St Albans residents distressed about bungalow which “obliterates” skyline

PUBLISHED: 17:22 15 November 2017 | UPDATED: 10:56 16 November 2017

The view from the Fassnidge's lounge. Picture: Jan Fassnidge

The view from the Fassnidge's lounge. Picture: Jan Fassnidge

Archant

Distressed householders are up in arms about a new build which they say “obliterates” the openness of their garden.

The view from the Fassnidge's lounge. Picture: Jan FassnidgeThe view from the Fassnidge's lounge. Picture: Jan Fassnidge

Although construction of a three bedroom bungalow on Hill End Lane was approved by St Albans district council (SADC) in August, neighbours Colin and Jan Fassnidge, of Gresford Close, say the decision was based on incorrect information.

They claim they “never knew what was happening” and believe there should have been more consultation with the property’s closest neighbours. The couple say they only became aware of the proposal after the closing date for objections.

The proposed building sits on a former garage and shed site 23 metres from the Fassnidges’ home, overlooking their back garden. Colin said planning documents submitted to SADC do not take into account an extension erected more than 20 years ago, which places the house much closer to their perimeter than indicated.

Colin said: “It’s distressing because if we sit in our lounge, instead of looking out in a nice open area the new build fills the whole skyline.

“It’s going to devalue our home, when people come to view they will walk into the lounge and say ‘what the heck is that?’

“We might be forced to put up trees or a fence because literally the skyline has been obliterated from the lounge.”

He described the new 7m high house as a “fairly sizeable development”, which “is a bungalow, but a very tall bungalow”.

District councillor Anthony Rowlands visited the site: “I have every sympathy for the local residents who are rightly aghast at what has happened. I think it will have very considerable detrimental impact on the homes in Gresford Close and I am disappointed at the way this has been handled in terms of adequate consultation.”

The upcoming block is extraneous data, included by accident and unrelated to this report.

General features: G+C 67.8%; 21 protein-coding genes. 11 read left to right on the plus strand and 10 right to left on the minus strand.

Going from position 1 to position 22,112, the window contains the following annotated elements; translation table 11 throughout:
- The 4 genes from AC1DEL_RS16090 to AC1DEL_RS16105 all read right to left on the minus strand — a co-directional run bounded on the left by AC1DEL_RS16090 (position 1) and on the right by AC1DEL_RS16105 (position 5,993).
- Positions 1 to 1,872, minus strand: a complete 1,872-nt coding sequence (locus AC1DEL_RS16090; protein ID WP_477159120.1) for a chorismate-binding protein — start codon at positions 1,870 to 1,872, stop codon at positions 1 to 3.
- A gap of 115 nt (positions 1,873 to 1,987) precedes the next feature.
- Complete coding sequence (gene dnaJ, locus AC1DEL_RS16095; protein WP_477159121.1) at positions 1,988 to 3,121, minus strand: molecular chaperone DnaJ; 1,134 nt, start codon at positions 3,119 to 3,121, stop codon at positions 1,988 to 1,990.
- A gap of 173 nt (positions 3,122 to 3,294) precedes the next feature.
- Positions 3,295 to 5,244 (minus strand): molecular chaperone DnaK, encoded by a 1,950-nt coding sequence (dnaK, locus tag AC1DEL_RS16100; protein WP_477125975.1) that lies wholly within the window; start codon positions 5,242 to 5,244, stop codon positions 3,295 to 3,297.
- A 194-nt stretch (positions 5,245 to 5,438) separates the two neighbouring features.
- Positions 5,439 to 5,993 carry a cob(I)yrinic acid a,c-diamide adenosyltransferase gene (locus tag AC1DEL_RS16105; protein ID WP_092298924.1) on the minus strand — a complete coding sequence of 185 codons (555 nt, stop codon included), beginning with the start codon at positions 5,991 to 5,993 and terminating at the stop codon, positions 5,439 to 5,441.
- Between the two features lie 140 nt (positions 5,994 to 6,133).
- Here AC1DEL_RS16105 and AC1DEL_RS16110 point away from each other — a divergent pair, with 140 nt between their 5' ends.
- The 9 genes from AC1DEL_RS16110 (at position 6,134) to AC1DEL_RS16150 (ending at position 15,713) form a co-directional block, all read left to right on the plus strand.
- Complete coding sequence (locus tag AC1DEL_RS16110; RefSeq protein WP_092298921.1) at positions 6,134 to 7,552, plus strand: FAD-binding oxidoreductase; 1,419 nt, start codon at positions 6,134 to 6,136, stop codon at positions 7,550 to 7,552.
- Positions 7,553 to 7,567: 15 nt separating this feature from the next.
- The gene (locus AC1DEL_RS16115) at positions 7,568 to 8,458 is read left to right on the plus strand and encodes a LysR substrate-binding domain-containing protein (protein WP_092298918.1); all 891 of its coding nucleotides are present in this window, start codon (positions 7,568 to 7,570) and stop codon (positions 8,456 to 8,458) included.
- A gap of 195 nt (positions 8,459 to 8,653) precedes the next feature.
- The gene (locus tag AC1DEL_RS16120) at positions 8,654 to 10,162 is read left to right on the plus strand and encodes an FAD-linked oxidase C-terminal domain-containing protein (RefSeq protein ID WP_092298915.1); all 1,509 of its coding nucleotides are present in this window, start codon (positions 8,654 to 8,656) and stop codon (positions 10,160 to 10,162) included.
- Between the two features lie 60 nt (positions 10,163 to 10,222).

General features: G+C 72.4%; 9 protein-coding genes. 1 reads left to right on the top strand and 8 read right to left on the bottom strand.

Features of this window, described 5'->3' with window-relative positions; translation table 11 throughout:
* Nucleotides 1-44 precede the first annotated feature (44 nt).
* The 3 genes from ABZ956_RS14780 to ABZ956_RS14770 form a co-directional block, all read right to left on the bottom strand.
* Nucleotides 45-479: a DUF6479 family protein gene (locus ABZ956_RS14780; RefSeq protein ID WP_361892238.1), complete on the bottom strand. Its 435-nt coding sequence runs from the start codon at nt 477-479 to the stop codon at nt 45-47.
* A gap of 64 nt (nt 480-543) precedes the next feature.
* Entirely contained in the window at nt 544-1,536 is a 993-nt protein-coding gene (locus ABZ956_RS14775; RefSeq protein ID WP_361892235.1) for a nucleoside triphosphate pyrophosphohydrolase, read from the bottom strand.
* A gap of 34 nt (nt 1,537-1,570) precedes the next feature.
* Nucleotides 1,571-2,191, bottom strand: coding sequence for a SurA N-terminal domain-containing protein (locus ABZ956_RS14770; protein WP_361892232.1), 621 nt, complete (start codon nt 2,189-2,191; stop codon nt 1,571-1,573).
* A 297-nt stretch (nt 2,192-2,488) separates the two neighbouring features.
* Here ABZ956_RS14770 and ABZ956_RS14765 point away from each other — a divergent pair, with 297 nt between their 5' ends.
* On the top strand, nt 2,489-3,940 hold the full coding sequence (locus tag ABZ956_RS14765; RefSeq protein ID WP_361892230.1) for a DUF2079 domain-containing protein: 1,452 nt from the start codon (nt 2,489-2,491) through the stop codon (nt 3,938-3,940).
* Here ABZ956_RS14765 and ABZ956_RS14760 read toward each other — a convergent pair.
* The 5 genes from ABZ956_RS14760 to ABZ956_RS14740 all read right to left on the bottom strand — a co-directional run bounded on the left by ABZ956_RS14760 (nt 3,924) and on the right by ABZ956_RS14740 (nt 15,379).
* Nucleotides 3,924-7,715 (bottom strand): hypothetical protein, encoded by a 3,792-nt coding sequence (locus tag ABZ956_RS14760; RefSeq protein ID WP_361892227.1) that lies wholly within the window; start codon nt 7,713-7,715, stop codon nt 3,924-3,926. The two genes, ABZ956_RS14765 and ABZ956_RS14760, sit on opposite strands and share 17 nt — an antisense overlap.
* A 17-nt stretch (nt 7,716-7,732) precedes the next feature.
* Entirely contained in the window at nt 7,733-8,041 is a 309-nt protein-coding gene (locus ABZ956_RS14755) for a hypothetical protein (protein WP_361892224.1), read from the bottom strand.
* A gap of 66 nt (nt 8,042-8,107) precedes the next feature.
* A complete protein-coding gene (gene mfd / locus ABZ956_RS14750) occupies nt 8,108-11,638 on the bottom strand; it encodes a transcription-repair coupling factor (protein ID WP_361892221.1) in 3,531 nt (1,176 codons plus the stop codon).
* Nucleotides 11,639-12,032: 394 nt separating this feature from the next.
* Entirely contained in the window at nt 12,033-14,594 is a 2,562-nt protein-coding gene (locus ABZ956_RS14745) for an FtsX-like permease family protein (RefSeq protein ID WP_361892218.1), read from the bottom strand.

He added: “I think common sense should prevail and if you looked at the land site plan these other houses are the ones who will be most directly impacted.”

Head of planning for SADC, Tracy Harvey, said: “The decision was made after consultation with all views being considered. We have recently been approached by a resident who has some concerns about the development which is now under construction. One of our enforcement officers is investigating the issues that were raised.”

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CountryPhile

I should probably have taken the hint! Walking out into the garden recently an unprecedented flock of thirty or more crows raucously greeted me from the treetops at the bottom of my garden. Cawing and croaking these big, black birds clung clumsily to the top most branches and twigs, jostling and flapping to stay balanced in a constant flurry of feathers. There is always something ominous about crows – they are after all carrion crows, the vultures of the bird world – always watching for scraps and weakness that might mean their next meal.

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